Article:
- GDP (PPP):
- $312.7 billion
- 2.1% growth
- 0.7% 5-year compound annual growth
- $29,123 per capita
- Inflation (CPI):
- FDI Inflow:
Greece’s economic freedom score is 59.9, making its economy the 100th freest in the 2020 Index. Its overall score has increased by 2.2 points, primarily because of a higher government integrity score. Greece is ranked 44th among 45 countries in the Europe region, and its overall score is well below the regional average and slightly below the world average.
The Grecian economy has been in the mostly unfree category since the beginning of the second Greek financial crisis in 2012. GDP growth during that period has likewise been extremely depressed and has only begun to recover.
The new government will likely focus on actions to preserve strong gains made in tourism arrivals and competitiveness. Since Greece remains subject to the strict policy conditionality imposed by the “Troika” (the European Commission, European Central Bank, and IMF), to protect these gains and expand economic freedom, both financial freedom and the investment climate will have to be improved.
Independent from the Ottoman Empire since 1830, Greece joined NATO in 1952 and the European Union in 1981 and entered the eurozone in 2002. New Prime Minister Kyriakos Mitsotakis led his center-right New Democracy party to a comfortable victory over the left-wing Syriza party in a July 2019 snap election. In 2018, Greece exited from an eight-year bailout program conditioned on economic reforms and deeply unpopular austerity measures. Economic growth has recovered, led by shipping and tourism, but unemployment and public debt remain high. Significant Chinese investment includes a controlling stake in the port of Piraeus. An agreement ratified by Greek voters in January 2019 led to the resolution of a long-standing name dispute with North Macedonia.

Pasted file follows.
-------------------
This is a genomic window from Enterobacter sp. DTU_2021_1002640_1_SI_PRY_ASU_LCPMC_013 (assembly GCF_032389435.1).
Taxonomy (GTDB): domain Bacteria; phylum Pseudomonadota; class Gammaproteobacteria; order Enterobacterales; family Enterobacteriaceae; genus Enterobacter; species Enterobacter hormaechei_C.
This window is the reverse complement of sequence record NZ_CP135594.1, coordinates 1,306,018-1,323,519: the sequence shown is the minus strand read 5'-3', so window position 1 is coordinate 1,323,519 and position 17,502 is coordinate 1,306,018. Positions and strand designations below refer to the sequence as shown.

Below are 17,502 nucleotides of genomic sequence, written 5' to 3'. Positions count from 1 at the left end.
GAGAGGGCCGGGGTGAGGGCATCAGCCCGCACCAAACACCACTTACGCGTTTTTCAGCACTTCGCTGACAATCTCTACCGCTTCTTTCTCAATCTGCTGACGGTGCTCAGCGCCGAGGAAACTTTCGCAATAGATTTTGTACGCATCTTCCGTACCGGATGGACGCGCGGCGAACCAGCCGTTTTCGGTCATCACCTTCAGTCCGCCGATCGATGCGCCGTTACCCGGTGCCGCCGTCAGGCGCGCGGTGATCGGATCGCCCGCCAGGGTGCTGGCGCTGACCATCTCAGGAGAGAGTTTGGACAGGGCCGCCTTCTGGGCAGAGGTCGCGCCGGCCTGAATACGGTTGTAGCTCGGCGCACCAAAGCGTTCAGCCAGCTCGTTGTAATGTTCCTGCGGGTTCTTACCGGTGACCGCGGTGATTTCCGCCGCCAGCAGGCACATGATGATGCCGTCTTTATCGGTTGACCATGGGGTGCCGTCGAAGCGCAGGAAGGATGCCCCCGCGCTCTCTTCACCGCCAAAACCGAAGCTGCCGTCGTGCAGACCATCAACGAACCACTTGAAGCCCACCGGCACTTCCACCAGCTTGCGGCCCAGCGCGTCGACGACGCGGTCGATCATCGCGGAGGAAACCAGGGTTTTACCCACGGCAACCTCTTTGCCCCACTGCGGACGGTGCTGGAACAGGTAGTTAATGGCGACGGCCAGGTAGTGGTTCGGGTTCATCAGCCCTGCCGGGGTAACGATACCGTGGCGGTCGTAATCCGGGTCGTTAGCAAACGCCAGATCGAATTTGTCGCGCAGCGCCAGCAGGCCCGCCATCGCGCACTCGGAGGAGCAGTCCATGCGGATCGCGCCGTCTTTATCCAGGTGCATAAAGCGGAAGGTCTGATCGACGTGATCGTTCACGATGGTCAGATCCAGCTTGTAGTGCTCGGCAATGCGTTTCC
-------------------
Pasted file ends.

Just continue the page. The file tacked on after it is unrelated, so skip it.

Greek laws extend protection of property rights to both foreign and Greek nationals, but enforcement is inadequate because of bureaucratic obstacles. Although independent, the judiciary is inefficient, slow, and understaffed. Official corruption has complicated the government’s fiscal reform efforts. Anticorruption institutions are inadequately resourced. The vast majority of employees in Greek businesses regard corruption as widespread.
The top personal income tax rate is 42 percent, and the top corporate tax rate is 28 percent. The overall tax burden equals 39.4 percent of total domestic income. Government spending has amounted to 47.8 percent of the country’s output (GDP) over the past three years, and budget surpluses have averaged 0.7 percent of GDP. Public debt is equivalent to 183.3 percent of GDP.
High taxes cause many businesses to operate in the shadows of the black market. Registering property was recently made more difficult by a requirement for a tax certificate when registering a property transfer. Labor regulations are restrictive. Many workers do not report their income. The government opposes a planned 5 percent post-Brexit reduction of EU Common Agricultural Policy subsidies, calling it a threat to the Greek agricultural sector.
The total value of exports and imports of goods and services equals 72.5 percent of GDP. The average trade-weighted applied tariff rate (common among EU members) is 1.8 percent, with 637 EU-mandated nontariff measures reportedly in force. The inefficient investment regime is constrained by a lack of transparency. The number of domestic credit institutions has diminished drastically since 2009, and state involvement in the financial sector continues.